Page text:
Kessler’s “Finding Meaning” Follows Loss of Son
David Kessler has spent thousands of hours with people all over the world studying, witnessing, teaching, and writing about grief, and he is the co-author of On Grief and Grieving with Elisabeth Kubler Ross, whose On Death and Dying has been studied and critiqued perhaps more than any other book ever written about grief (please see the accompanying article).
His own expertise was challenged by the sudden death of his son by an accidental overdose in 2017, which led him on a soul-searching quest and ultimately to writing
Finding Meaning – the Sixth Stage of Grief. In his new book David steps into the aftermath of loss from a very personal level, and combines the information and strategies he has relied upon in his professional life to help cope and make sense of the death of his son. While he is clear his work “is not about his son’s death,” he acknowledges that it “deepened his work.” He describes grief as an exploration that results in a “new different normal” that is accompanied by finding meaning.
The book is a gift not only to his son David Kessler, Jr., but also to all who have lost a loved one to the disease of addiction (or any other means) because it is an affirmation and a poignant reminder that, “You heal when you can remember those who have died with more love than pain, when you find a way to create meaning in your life in a way that honors theirs.”
Below is an excerpt from Finding Meaning, which David graciously allowed us to reprint in VOICES.
As I considered the factors that could help me heal, I remembered the three P’s, the mental attributes that according to renowned psychologist Martin Seligman are what shape our views of the world and determine how well we will be able to deal with setbacks:
1) Personalization — whether you attribute an event to internal or external causes, that is, whether you blame yourself for it, or feel like the only one who has ever suffered such a tragic loss.
2) Pervasiveness — the belief that a negative event will destroy everything in your life.
3) Permanence — to believe that the effects of a loss or a disaster will last forever.
When I thought about how I was going to apply the three P’s to the loss of my son, I knew I would have to acknowledge, in terms of personalization, that though this loss had happened to me, it was not because of me. And I was not unique in my suffering, either; had not been singled out by God or fate or whatever to undergo this ordeal. I had spent enough time with the brave parents and other survivors of loss I had met in my lectures and retreats to know not to personalize my loss. Many others had experienced something like it, and I had counseled them not to blame themselves. Thinking about this helped me feel less alone in the world and in my loss.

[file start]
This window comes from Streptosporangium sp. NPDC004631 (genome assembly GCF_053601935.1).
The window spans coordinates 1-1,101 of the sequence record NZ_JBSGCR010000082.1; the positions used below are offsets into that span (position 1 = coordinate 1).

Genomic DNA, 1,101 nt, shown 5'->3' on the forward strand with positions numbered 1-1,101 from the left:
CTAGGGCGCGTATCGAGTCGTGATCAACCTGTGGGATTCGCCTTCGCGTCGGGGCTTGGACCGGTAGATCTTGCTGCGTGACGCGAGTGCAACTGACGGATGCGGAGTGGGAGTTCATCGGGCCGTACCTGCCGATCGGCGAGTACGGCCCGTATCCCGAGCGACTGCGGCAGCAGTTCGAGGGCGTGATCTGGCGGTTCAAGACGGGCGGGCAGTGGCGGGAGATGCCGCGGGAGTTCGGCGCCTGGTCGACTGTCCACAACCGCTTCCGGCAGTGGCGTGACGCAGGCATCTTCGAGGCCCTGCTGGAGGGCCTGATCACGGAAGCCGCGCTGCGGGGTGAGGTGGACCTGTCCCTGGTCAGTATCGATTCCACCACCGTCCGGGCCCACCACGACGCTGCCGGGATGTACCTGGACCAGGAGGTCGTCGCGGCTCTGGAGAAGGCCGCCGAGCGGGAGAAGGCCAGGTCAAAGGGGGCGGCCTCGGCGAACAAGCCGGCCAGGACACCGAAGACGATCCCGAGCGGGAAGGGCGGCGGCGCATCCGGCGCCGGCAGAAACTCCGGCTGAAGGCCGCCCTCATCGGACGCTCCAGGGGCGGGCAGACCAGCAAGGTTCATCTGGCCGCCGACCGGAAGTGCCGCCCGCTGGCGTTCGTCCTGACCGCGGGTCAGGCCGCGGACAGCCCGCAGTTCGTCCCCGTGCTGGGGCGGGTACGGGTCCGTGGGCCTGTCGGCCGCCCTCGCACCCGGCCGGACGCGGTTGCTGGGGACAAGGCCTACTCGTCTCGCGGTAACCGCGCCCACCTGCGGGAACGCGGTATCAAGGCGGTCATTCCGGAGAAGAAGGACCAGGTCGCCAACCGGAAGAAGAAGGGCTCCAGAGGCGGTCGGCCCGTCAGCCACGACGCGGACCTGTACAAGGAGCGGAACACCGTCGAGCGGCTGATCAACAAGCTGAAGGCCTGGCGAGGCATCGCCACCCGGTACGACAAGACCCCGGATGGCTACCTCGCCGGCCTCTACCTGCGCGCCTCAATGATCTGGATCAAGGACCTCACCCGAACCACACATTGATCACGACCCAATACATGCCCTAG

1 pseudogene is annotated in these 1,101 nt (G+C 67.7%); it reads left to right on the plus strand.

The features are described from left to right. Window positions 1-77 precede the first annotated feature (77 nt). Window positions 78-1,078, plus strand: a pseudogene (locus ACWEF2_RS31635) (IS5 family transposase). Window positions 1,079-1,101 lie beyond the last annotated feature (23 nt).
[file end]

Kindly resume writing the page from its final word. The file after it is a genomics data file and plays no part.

Thinking about this second key, pervasiveness, I knew that my life would not be destroyed by David’s death. Nor would my work. Because of the tragedy, my work would if anything become deeper, and perhaps I would grow in wisdom. My heart grew lighter at the thought that David could somehow help me help others. The helper in him could live on in me.
As for the last P, permanence: I knew that there would be a permanent hole in my heart, but I also knew that the pain would not last forever. I would change, transform, and become different in ways I could not yet imagine.
As David notes in the final chapter “Everything Has Changed Forever.” This is something to ponder as we grapple with — and attempt to make sense of — our own losses. If there is such a thing as a roadmap through grief, you could say that finding meaning is the final destination.
People often think there is no way to heal from severe loss. I believe that is not true. You heal when you can remember those who have died with more love than pain, when you find a way to create meaning in your own life in a way that will honor theirs. It requires a decision and a desire to do this, but finding meaning is not extraordinary, it’s ordinary. It happens all the time all over the world.